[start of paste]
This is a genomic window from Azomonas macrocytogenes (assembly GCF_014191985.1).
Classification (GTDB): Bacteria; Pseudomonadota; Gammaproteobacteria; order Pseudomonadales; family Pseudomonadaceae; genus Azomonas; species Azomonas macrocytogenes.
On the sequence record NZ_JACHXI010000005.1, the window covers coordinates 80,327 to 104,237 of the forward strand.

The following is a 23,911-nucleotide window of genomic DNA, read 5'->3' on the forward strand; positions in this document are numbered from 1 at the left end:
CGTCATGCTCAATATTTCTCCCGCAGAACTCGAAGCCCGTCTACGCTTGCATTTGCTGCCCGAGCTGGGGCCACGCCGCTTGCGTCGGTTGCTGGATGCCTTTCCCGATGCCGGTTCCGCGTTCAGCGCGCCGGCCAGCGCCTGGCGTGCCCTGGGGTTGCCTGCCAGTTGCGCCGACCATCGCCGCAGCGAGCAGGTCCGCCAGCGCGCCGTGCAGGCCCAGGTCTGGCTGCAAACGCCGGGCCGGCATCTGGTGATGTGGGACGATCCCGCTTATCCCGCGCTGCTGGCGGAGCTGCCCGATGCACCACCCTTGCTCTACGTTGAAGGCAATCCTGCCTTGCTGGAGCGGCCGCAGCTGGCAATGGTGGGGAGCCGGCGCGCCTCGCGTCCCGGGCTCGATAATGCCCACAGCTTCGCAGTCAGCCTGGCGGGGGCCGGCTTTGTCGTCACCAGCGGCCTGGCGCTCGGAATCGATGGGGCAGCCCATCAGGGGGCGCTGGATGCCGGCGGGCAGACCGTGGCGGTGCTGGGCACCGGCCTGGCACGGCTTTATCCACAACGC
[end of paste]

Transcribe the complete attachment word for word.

This is a genomic window from Azomonas macrocytogenes (assembly GCF_014191985.1).
Classification (GTDB): Bacteria; Pseudomonadota; Gammaproteobacteria; order Pseudomonadales; family Pseudomonadaceae; genus Azomonas; species Azomonas macrocytogenes.
On the sequence record NZ_JACHXI010000005.1, the window covers coordinates 80,327 to 104,237 of the forward strand.

The following is a 23,911-nucleotide window of genomic DNA, read 5'->3' on the forward strand; positions in this document are numbered from 1 at the left end:
CGTCATGCTCAATATTTCTCCCGCAGAACTCGAAGCCCGTCTACGCTTGCATTTGCTGCCCGAGCTGGGGCCACGCCGCTTGCGTCGGTTGCTGGATGCCTTTCCCGATGCCGGTTCCGCGTTCAGCGCGCCGGCCAGCGCCTGGCGTGCCCTGGGGTTGCCTGCCAGTTGCGCCGACCATCGCCGCAGCGAGCAGGTCCGCCAGCGCGCCGTGCAGGCCCAGGTCTGGCTGCAAACGCCGGGCCGGCATCTGGTGATGTGGGACGATCCCGCTTATCCCGCGCTGCTGGCGGAGCTGCCCGATGCACCACCCTTGCTCTACGTTGAAGGCAATCCTGCCTTGCTGGAGCGGCCGCAGCTGGCAATGGTGGGGAGCCGGCGCGCCTCGCGTCCCGGGCTCGATAATGCCCACAGCTTCGCAGTCAGCCTGGCGGGGGCCGGCTTTGTCGTCACCAGCGGCCTGGCGCTCGGAATCGATGGGGCAGCCCATCAGGGGGCGCTGGATGCCGGCGGGCAGACCGTGGCGGTGCTGGGCACCGGCCTGGCACGGCTTTATCCACAACGC